A DUI Lawyer in Toronto Explains the Consequences of a DUI Conviction
Have you been charged with driving under the influence and are looking for an experienced defence lawyer in Toronto? A DUI is a serious crime with serious consequences.
If you are convicted, you can expect your driver’s licence to be suspended and to pay a fine. You may also go to jail. Although sentences are usually short for first-time offenders, they increase for repeat offences.
In addition, you may lose your driving privileges. For many, driving is a necessity. So, you want to know whether you can continue driving after being charged with DUI.
In this post, we discuss the probable consequences of DUI charges and how long you must wait before you can get back on the road.
Can You Drive After a DUI Conviction? (A DUI Lawyer in Toronto Explains the Penalties)
Being charged with impaired driving is never good, especially if you are a first-time offender. You likely don’t know what to expect. How much of a fine do you need to pay? Is there any chance of imprisonment? How long will you be restricted from driving? Things can get even more complicated for repeat DUI offenders.
That’s why it is important to contact a DUI lawyer in Toronto who is familiar with the related local laws and can plan an appropriate legal strategy. Keep reading to learn about the consequences of a DUI charge and how they will affect your driving.
Let’s start by addressing the primary concern of this post: whether you can drive after a DUI conviction.
The police will give you a 90-day administrative licence suspension on the day you are charged. Typically, if you are convicted of driving offences, you have to go through two licence suspensions: the first during the arrest and the second after conviction.
So, you cannot drive for 90 days. You are going to be given a court date anywhere from three to six weeks down the road (so to speak). So, now is the time to contact an experienced Toronto defence lawyer who can figure out the best way to present your case in court.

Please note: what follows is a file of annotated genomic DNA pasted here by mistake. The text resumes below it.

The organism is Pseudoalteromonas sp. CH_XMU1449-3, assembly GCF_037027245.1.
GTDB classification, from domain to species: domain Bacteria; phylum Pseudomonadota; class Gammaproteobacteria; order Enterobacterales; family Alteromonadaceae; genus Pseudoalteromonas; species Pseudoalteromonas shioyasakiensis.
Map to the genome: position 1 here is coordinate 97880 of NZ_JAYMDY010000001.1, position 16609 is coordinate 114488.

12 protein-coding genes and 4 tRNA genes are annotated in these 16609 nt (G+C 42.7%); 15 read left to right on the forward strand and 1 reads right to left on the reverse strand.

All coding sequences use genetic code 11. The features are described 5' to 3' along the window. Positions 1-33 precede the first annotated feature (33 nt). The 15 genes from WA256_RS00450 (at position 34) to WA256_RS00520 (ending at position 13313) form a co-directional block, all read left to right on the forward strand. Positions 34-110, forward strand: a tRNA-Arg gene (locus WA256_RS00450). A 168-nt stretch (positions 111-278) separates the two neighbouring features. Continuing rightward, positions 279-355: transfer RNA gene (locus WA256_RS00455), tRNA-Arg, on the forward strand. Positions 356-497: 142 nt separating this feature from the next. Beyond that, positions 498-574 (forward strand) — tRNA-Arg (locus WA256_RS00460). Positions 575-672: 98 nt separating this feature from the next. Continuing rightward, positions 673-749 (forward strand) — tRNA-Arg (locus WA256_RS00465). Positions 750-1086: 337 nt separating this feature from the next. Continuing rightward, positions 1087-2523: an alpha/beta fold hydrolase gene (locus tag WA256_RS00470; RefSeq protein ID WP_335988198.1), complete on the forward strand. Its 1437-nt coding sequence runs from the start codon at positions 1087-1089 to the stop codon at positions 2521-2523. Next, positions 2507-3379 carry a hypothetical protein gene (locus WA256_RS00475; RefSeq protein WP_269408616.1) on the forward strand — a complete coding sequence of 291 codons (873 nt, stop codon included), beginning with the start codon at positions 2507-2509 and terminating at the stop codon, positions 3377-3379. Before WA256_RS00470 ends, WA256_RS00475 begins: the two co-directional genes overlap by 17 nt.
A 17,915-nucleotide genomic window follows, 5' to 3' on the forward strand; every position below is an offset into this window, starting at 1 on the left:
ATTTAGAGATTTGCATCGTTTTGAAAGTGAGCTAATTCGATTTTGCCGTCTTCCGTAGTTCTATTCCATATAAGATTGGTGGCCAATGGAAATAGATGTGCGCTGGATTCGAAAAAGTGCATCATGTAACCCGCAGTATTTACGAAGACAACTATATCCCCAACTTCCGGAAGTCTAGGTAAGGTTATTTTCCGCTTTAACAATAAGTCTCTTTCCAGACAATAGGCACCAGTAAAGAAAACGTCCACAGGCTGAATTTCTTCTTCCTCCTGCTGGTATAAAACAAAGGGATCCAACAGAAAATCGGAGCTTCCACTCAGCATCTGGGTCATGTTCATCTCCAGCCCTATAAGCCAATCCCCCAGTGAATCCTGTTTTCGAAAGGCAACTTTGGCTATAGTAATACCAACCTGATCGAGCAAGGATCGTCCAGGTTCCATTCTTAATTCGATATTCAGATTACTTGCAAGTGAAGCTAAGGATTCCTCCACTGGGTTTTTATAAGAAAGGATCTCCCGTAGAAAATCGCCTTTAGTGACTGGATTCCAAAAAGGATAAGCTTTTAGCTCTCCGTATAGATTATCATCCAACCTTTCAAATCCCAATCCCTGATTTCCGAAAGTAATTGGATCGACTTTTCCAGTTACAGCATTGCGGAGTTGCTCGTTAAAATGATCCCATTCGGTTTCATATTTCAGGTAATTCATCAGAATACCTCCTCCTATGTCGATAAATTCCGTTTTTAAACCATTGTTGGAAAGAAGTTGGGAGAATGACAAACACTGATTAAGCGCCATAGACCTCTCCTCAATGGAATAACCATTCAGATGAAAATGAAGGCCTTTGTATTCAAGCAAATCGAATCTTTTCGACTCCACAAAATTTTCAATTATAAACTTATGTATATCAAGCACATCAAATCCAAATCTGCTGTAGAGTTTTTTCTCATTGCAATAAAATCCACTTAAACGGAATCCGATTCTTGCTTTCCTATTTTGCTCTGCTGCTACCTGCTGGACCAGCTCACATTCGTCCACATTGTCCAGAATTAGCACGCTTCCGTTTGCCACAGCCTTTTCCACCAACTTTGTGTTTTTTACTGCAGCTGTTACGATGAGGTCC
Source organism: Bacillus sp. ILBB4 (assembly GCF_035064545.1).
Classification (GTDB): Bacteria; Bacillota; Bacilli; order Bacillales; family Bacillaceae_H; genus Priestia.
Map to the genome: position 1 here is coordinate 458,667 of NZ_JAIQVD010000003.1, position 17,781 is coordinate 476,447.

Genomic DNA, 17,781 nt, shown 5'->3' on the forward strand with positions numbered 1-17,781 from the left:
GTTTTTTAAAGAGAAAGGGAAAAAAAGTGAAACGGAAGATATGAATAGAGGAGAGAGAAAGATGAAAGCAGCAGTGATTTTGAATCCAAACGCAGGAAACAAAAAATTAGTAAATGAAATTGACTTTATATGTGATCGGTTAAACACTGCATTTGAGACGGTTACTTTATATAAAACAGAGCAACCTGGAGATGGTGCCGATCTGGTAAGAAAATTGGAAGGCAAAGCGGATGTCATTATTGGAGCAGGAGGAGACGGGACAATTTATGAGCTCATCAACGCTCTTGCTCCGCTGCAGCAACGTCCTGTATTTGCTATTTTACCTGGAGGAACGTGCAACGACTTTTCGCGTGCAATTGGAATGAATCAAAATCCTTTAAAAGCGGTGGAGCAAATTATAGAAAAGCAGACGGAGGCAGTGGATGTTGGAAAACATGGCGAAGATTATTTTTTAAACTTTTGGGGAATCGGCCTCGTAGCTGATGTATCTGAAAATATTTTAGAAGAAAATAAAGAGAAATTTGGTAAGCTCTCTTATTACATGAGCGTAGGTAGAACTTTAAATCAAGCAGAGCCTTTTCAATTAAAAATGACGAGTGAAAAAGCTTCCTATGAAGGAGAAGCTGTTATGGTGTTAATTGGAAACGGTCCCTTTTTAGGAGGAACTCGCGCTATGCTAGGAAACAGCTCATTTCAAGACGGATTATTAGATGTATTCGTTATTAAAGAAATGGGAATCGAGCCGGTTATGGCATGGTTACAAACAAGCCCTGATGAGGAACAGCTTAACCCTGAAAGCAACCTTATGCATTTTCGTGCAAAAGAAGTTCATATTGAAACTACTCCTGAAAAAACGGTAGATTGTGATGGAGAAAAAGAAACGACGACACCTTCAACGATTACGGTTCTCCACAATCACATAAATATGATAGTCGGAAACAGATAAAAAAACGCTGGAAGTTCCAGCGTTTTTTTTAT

At the end of the 90 days, you will be able to go to the MTO (Ministry of Transportation) and get your licence back by paying a penalty. You are going to be able to drive up to your trial date. This is one of the benefits of setting your matter for trial, and if you win at trial, you can keep driving. But, if you lose, you may face additional penalties.
Fines and Other Financial Costs
If you are found guilty of driving under the influence, you will probably be fined. The fine for a first-time conviction for impaired driving in Ontario is a mandatory minimum of $1,000. The fine could be higher if there are aggravating circumstances.
This fine does not include the costs for court, treatment programmes, towing and impound, licence reinstatement, or costs related to renting, installing, and maintaining an ignition interlock device (IID).
A suspended licence is another unavoidable repercussion of a first-time DUI conviction. Your licence won’t be returned unless you fulfil specific requirements, and this can take up to a year. If you agree to have an ignition interlock device installed in your care, the length of the licence suspension can often be shortened. Keep in mind that you could be subject to both administrative and criminal penalties under the Criminal Code and the Ontario Highway Traffic Act. These suspensions may run concurrently.
As part of getting your licence reinstated, you will need to attend Ontario’s remedial measures program. This consists of educational and treatment workshops from the Back on Track Program. The program takes up to 11 months to complete, and you will be expected to fund it yourself at a current cost of $634. It also includes a mandatory follow-up interview six months after the workshops are completed, so you will need to take it seriously.
Higher Insurance Rates
Once you are convicted of a DUI, all insurance companies will place you in the high-risk bracket, so you can expect a significant increase in your premiums. In the worst cases, they may refuse to insure you or may triple your premiums on average, because drinking while driving is considered a violation of their policy terms.
Facility association insurance is an alternative. However, its premiums may be too high to be worthwhile.
If you are found guilty, a criminal charge will be associated with your name. This can cause trouble, especially when applying for jobs or undergoing a background check. In Canada, your criminal record will be recorded in the Canadian Police Information Centre (CPIC) and police databases.
You can remove your criminal record from a background check by obtaining a record suspension or pardon. The latter requires at least five years to petition. But remember that even if you are ultimately found not guilty or don’t have a record, the DUI charge will remain on file with the police department.
These are some of the direct consequences of a DUI conviction. So, before you get behind the wheel after drinking, make sure you consider the consequences. Otherwise you will need to retain a reliable and experienced defence lawyer.